I like Will Smith. I have ever since his music video Parents Just Don't Understand was on MuchMusic back in the 1980's. I've seen several of his films and enjoyed them all. Therefore I was disturbed to read headlines in Jewish on-line newsites that claimed he thought Hitler was good.
Now remember that there's a special opporbium surrounding anything to do with Adolph Hitler, y"sh. A few yars ago one of the candidate in a federal election here in Canada used a quote from Hitler in his campaign literature: "What luck it is for rulers than men do not think." For this he was villified in the national media. Quoting Hitler? Why, that makes you a Nazi and glad that six million Jews were killed! How dare you?
What went unsaid is that the quote was spot on. Hitler himself took advantage of the German's desperation to unleash the evil and terror that he did on the world. How else to explain the widepread support for communism through much of the 20th century? How else to explain why the Toronto Maple Leafs play to a sell-out crowd game after game despite their incompetence?
This is Will Smith's quote from IsraelInsider:
"Even Hitler didn't wake up going, 'Let me do the most evil thing I can do today,' " Mr. Smith said. "I think he woke up in the morning and using a twisted, backwards logic, he set out to do what he thought was 'good.'"
Naturally he was roundly condemned and forces to issue an apology and clarification (hey, how come no sensitivity training?). But once again this is what went unsaid: He's right. Hitler did not wake up every morning thinking: Hah, hah, it's time to be evil! He woke up thinking: The Jews are the cause of all the problems in the world. I must eliminate them to make the world a better place.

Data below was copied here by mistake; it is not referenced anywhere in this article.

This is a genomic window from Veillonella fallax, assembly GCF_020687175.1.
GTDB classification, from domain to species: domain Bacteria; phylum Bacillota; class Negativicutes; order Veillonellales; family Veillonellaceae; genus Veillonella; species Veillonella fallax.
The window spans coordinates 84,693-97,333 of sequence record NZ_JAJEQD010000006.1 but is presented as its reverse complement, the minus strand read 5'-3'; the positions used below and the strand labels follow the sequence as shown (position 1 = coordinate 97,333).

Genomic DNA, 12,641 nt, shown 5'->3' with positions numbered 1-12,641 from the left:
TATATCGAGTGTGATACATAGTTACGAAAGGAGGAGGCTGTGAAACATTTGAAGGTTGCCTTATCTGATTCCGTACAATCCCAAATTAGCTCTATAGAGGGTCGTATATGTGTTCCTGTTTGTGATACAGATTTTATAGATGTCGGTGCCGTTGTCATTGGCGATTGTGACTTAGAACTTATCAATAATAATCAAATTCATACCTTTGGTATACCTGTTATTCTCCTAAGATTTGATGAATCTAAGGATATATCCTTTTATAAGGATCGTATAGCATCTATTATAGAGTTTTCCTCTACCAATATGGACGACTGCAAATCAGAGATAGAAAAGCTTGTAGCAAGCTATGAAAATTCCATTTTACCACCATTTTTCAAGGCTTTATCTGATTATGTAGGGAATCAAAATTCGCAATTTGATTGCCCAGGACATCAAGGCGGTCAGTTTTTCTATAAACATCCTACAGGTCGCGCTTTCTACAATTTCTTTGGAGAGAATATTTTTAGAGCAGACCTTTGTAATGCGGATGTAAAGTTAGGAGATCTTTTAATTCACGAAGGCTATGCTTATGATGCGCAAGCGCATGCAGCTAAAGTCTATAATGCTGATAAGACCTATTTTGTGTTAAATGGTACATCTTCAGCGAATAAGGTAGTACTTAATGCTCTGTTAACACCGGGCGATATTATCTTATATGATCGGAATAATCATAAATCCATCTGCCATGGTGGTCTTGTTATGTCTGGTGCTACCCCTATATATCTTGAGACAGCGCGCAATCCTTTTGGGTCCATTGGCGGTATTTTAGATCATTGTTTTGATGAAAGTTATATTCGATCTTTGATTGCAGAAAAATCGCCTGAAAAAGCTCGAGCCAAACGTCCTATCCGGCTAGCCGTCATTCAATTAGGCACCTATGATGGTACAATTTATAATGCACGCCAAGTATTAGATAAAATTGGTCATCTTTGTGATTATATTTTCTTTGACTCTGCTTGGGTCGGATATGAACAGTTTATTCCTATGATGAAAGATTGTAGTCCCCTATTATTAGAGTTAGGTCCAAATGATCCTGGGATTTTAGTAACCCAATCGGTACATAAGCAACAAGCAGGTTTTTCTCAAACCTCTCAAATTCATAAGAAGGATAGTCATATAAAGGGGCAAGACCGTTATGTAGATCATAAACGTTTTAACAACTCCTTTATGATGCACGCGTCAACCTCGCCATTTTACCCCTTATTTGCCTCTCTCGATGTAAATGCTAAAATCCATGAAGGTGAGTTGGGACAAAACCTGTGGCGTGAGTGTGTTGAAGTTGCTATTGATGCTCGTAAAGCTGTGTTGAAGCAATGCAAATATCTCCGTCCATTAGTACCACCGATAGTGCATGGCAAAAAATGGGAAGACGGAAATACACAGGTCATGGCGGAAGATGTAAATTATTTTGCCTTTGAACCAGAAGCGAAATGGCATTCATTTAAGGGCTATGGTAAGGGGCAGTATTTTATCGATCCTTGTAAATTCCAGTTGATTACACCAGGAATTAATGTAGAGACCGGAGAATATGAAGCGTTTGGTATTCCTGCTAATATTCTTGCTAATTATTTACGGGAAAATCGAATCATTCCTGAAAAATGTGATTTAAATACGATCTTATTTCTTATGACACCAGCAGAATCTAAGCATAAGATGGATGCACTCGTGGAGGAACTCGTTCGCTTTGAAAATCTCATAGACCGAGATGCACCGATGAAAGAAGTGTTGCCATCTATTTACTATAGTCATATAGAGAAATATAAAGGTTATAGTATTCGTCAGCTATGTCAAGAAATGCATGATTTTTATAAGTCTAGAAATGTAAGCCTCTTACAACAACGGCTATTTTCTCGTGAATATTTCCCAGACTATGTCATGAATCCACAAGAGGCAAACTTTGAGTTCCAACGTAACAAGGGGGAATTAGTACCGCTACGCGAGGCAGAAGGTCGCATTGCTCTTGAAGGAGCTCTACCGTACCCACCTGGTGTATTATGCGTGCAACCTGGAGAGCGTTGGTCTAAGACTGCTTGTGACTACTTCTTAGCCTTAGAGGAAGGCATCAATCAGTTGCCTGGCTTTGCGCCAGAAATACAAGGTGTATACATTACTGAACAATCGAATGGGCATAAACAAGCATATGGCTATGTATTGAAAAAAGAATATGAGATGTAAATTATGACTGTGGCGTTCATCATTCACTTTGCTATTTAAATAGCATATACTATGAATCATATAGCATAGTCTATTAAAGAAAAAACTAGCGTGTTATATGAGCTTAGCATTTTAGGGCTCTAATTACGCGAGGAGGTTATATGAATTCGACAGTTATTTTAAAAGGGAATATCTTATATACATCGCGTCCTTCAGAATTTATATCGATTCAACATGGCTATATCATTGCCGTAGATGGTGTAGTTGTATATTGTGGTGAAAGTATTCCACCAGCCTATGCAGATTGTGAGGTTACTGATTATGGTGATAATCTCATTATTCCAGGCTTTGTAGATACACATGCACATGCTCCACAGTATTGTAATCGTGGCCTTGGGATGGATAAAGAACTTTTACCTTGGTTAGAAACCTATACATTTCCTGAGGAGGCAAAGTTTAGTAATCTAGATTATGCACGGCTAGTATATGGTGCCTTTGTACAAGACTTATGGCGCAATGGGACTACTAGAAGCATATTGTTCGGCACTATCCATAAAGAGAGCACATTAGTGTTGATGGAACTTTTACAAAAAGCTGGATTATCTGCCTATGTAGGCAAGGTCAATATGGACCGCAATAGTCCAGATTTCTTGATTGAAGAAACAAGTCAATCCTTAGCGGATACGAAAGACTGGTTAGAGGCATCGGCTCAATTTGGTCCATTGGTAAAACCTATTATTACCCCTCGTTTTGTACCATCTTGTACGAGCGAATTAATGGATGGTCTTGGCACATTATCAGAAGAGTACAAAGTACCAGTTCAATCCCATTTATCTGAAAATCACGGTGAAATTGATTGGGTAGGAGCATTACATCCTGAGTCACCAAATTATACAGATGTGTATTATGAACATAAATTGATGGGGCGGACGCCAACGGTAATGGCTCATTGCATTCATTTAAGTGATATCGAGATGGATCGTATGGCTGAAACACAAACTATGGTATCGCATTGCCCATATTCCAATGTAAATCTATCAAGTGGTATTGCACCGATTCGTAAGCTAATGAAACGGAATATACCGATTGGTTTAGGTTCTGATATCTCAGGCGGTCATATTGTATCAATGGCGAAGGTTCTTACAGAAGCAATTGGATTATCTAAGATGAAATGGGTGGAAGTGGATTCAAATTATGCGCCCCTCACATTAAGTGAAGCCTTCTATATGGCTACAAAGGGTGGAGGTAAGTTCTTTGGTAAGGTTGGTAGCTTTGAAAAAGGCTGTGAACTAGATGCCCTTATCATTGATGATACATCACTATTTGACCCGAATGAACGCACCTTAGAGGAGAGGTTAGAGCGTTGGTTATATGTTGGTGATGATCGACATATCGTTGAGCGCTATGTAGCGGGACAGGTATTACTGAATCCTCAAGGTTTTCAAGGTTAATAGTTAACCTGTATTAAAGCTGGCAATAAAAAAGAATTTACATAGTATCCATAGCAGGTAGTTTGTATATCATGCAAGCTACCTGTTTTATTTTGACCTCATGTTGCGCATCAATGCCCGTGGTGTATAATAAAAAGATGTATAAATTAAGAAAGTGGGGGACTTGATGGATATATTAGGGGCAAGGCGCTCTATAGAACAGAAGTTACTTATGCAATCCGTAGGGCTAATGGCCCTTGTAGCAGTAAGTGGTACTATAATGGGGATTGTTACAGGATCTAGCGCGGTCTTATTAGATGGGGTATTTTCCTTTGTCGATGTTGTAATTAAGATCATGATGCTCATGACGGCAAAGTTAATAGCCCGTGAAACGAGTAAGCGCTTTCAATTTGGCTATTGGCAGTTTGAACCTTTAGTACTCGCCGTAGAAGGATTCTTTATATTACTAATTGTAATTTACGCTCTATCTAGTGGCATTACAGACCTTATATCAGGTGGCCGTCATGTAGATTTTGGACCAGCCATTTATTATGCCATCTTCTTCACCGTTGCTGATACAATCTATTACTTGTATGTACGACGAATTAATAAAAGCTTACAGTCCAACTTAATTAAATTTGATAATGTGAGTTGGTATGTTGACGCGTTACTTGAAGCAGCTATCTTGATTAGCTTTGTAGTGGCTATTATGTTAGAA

This is hard for people to fathom but is essentially true - most of history's worst villians were not motivated by a mindless desire for murder, blood and destruction but to rebuild the world in the image of what they felt was ideal. Hitler, Stalin, Mao, Pol Pot, and all the others were trying to create an ideal society and felt that murdering those who didn't belong in it was the right thing to do. They were psychopaths and they were evil but in their own minds they were right.
And this is what's important about this whole episode. A subjective, personal sense of morality is no guide to objective rightness. We often forget this, giving ourselves credit for being moral and decent but as Rav Benjy Hecht of Nishma once pointed out, you wake up in the morning and try to make the world a better place. So did Hitler. What's the difference between you and him?
The only answer I can accept is that I wake up and try to make the world a better place following the dicates of Torah which I accept as objectively true. I don't let my personal biases and foibles decide my actions but rather trust that God, in His perfection, has told me how to really make the world a better place. Anything less than that is a meaningless, directionless guide.